“Once we got to Germany in 2015, we stayed in a refugee camp. At the camp, I met a translator and told him, ‘Hey, I am a professional swimmer and would love to continue swimming’ That’s really the only thing I said. Then he contacted a swimming club in Berlin, which asked him to bring my sister and me in for a swimming test. And they were very, very surprised by the results. So we started swimming again just a few months after arriving.”

“Since I didn’t have enough money to train, I applied for a scholarship and got it. At the same time, the first-ever Refugee Olympic Team was formed to compete at the Olympic Games. And then I learned that my name was on the roster [of 10 swimmers] – I was in shock.”

“At the time, I was young, and I wasn’t proud immediately. I didn’t want people to think that I was just a refugee and didn’t earn my spot to compete [at the Olympics]. But then, my parents told me something that is very, very true.”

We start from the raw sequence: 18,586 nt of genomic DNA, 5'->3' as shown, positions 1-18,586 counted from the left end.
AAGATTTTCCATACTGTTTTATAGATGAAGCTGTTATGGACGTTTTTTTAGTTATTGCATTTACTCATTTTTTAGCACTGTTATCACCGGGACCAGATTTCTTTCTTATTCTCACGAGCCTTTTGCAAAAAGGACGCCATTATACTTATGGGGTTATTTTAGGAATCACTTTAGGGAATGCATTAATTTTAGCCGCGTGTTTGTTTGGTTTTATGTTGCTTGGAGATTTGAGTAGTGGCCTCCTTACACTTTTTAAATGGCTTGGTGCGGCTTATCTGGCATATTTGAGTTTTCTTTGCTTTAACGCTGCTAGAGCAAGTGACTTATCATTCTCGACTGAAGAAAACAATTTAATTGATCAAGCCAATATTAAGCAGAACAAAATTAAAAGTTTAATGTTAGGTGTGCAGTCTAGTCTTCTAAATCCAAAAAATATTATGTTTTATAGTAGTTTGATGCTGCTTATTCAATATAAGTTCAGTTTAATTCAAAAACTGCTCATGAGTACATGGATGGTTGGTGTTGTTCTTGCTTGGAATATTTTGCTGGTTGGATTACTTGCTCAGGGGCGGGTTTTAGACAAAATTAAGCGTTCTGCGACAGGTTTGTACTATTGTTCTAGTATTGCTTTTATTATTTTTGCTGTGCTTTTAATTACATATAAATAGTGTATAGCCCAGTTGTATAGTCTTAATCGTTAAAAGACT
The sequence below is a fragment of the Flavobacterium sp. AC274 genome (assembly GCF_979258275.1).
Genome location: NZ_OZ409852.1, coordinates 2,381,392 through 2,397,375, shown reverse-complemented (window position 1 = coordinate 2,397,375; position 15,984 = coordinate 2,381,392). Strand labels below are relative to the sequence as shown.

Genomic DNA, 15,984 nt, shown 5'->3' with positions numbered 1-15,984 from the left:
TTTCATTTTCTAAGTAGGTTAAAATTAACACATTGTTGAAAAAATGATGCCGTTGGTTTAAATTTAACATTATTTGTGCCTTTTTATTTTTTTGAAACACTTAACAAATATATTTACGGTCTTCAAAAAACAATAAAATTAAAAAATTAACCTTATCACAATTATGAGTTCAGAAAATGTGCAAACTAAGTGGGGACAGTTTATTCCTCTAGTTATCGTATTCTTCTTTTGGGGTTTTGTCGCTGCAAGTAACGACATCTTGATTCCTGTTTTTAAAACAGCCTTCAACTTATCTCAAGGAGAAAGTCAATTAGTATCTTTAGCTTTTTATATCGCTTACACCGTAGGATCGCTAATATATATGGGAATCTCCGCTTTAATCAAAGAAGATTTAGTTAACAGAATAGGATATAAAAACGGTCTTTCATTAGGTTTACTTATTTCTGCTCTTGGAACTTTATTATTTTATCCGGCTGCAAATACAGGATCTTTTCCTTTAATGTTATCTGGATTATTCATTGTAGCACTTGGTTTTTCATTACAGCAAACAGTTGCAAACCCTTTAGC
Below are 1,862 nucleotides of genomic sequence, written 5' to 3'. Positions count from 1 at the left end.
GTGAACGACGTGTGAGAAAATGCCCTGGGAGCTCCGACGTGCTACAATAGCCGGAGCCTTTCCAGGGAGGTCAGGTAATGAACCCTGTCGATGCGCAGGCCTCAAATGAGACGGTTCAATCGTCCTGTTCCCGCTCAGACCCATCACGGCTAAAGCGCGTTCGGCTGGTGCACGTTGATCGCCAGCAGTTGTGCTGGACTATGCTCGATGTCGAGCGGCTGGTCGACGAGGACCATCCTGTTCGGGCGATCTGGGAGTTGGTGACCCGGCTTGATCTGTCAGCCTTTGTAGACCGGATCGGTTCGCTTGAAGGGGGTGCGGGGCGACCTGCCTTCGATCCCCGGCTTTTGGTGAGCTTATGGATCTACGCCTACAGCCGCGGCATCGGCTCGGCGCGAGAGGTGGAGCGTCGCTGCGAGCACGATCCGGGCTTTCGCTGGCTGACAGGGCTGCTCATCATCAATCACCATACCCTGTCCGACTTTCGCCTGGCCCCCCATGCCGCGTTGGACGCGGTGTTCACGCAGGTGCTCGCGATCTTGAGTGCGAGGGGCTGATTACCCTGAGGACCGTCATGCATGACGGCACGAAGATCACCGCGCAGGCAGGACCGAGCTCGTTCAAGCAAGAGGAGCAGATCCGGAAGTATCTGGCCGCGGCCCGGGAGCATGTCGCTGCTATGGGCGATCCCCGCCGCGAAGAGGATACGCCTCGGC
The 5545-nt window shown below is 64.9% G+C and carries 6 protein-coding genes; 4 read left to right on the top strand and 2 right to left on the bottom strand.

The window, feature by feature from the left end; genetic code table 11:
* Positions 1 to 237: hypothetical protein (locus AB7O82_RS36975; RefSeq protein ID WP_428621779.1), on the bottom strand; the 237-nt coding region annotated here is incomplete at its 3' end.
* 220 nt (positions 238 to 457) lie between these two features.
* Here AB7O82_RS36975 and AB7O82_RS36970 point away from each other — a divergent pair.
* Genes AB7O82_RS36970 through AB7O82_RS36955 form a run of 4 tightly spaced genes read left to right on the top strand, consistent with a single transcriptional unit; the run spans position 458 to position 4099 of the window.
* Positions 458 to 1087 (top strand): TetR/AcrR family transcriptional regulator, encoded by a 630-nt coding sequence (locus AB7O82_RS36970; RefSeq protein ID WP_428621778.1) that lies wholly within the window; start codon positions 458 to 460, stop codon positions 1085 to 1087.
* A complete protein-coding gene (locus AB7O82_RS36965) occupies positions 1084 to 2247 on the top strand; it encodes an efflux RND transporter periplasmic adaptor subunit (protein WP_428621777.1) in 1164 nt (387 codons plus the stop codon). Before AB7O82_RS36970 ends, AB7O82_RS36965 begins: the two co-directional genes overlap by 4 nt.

“They said, ‘Even if you don’t remember how hard you worked for this, we remember. Because we worked hard with you, too.’ So I competed for the first Refugee Olympic Team in the 2016 Olympics in Rio, where I swam [the 100m freestyle and 100m butterfly]. That was a crazy point in life.”

Yusra Mardini's Story: A Refugee Olympian - BORGEN


“When I went to the Olympics, I realized that it is not about me – it’s about the thousands of refugees around the world. Since then, I’ve been advocating for refugees. I’ve been very proud of who I am and the journey I’ve made.”

“In 2017, I became the youngest ever Goodwill Ambassador for UNHCR when I was 19. Working with UNHCR, I visit refugee camps, speak at high-level events, get to meet lots of refugees and advocate for them around the world, which is amazing.”